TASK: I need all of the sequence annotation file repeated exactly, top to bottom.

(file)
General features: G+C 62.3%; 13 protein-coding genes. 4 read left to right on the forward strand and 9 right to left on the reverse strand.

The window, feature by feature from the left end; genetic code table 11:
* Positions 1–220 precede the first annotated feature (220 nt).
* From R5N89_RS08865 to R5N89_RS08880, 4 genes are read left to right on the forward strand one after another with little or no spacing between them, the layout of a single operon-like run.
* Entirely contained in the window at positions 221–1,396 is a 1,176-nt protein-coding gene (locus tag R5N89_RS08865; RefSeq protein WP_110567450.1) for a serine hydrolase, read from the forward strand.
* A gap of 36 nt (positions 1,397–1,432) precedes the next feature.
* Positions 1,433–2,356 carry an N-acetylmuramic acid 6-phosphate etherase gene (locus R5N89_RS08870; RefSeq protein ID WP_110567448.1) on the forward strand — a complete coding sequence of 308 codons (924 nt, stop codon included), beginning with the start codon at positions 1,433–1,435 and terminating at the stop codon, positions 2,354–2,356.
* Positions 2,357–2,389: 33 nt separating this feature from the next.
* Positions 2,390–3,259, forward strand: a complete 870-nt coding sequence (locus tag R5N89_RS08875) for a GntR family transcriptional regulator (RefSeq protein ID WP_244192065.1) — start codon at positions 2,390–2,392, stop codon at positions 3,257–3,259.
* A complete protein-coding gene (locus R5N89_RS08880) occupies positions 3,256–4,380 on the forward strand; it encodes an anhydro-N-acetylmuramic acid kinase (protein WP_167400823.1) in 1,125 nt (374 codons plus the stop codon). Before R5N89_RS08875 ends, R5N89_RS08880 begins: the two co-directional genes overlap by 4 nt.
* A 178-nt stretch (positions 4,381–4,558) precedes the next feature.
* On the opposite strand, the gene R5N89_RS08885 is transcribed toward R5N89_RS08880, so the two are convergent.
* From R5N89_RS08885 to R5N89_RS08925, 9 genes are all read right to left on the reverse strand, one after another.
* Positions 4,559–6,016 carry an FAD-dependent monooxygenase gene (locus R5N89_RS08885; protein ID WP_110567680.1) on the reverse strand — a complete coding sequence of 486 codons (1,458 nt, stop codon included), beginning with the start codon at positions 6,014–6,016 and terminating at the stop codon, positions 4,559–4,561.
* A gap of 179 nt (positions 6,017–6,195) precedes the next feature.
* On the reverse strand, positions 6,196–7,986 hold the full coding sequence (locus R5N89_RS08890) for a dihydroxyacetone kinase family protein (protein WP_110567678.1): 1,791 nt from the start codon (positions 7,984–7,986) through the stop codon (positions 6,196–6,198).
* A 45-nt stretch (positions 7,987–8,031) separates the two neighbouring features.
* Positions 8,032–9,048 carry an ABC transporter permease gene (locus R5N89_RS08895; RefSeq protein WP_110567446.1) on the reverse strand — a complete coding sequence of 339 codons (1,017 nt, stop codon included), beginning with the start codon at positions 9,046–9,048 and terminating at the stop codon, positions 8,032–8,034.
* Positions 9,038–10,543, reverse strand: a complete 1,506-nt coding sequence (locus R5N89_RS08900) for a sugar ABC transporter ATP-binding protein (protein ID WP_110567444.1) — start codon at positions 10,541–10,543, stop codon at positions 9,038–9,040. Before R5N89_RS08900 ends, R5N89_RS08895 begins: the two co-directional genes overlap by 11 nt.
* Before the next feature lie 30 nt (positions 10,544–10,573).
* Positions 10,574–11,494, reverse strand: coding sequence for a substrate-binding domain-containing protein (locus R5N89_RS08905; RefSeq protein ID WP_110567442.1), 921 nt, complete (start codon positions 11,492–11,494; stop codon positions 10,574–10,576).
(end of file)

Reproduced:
General features: G+C 62.3%; 13 protein-coding genes. 4 read left to right on the forward strand and 9 right to left on the reverse strand.

The window, feature by feature from the left end; genetic code table 11:
* Positions 1–220 precede the first annotated feature (220 nt).
* From R5N89_RS08865 to R5N89_RS08880, 4 genes are read left to right on the forward strand one after another with little or no spacing between them, the layout of a single operon-like run.
* Entirely contained in the window at positions 221–1,396 is a 1,176-nt protein-coding gene (locus tag R5N89_RS08865; RefSeq protein WP_110567450.1) for a serine hydrolase, read from the forward strand.
* A gap of 36 nt (positions 1,397–1,432) precedes the next feature.
* Positions 1,433–2,356 carry an N-acetylmuramic acid 6-phosphate etherase gene (locus R5N89_RS08870; RefSeq protein ID WP_110567448.1) on the forward strand — a complete coding sequence of 308 codons (924 nt, stop codon included), beginning with the start codon at positions 1,433–1,435 and terminating at the stop codon, positions 2,354–2,356.
* Positions 2,357–2,389: 33 nt separating this feature from the next.
* Positions 2,390–3,259, forward strand: a complete 870-nt coding sequence (locus tag R5N89_RS08875) for a GntR family transcriptional regulator (RefSeq protein ID WP_244192065.1) — start codon at positions 2,390–2,392, stop codon at positions 3,257–3,259.
* A complete protein-coding gene (locus R5N89_RS08880) occupies positions 3,256–4,380 on the forward strand; it encodes an anhydro-N-acetylmuramic acid kinase (protein WP_167400823.1) in 1,125 nt (374 codons plus the stop codon). Before R5N89_RS08875 ends, R5N89_RS08880 begins: the two co-directional genes overlap by 4 nt.
* A 178-nt stretch (positions 4,381–4,558) precedes the next feature.
* On the opposite strand, the gene R5N89_RS08885 is transcribed toward R5N89_RS08880, so the two are convergent.
* From R5N89_RS08885 to R5N89_RS08925, 9 genes are all read right to left on the reverse strand, one after another.
* Positions 4,559–6,016 carry an FAD-dependent monooxygenase gene (locus R5N89_RS08885; protein ID WP_110567680.1) on the reverse strand — a complete coding sequence of 486 codons (1,458 nt, stop codon included), beginning with the start codon at positions 6,014–6,016 and terminating at the stop codon, positions 4,559–4,561.
* A gap of 179 nt (positions 6,017–6,195) precedes the next feature.
* On the reverse strand, positions 6,196–7,986 hold the full coding sequence (locus R5N89_RS08890) for a dihydroxyacetone kinase family protein (protein WP_110567678.1): 1,791 nt from the start codon (positions 7,984–7,986) through the stop codon (positions 6,196–6,198).
* A 45-nt stretch (positions 7,987–8,031) separates the two neighbouring features.
* Positions 8,032–9,048 carry an ABC transporter permease gene (locus R5N89_RS08895; RefSeq protein WP_110567446.1) on the reverse strand — a complete coding sequence of 339 codons (1,017 nt, stop codon included), beginning with the start codon at positions 9,046–9,048 and terminating at the stop codon, positions 8,032–8,034.
* Positions 9,038–10,543, reverse strand: a complete 1,506-nt coding sequence (locus R5N89_RS08900) for a sugar ABC transporter ATP-binding protein (protein ID WP_110567444.1) — start codon at positions 10,541–10,543, stop codon at positions 9,038–9,040. Before R5N89_RS08900 ends, R5N89_RS08895 begins: the two co-directional genes overlap by 11 nt.
* Before the next feature lie 30 nt (positions 10,544–10,573).
* Positions 10,574–11,494, reverse strand: coding sequence for a substrate-binding domain-containing protein (locus R5N89_RS08905; RefSeq protein ID WP_110567442.1), 921 nt, complete (start codon positions 11,492–11,494; stop codon positions 10,574–10,576).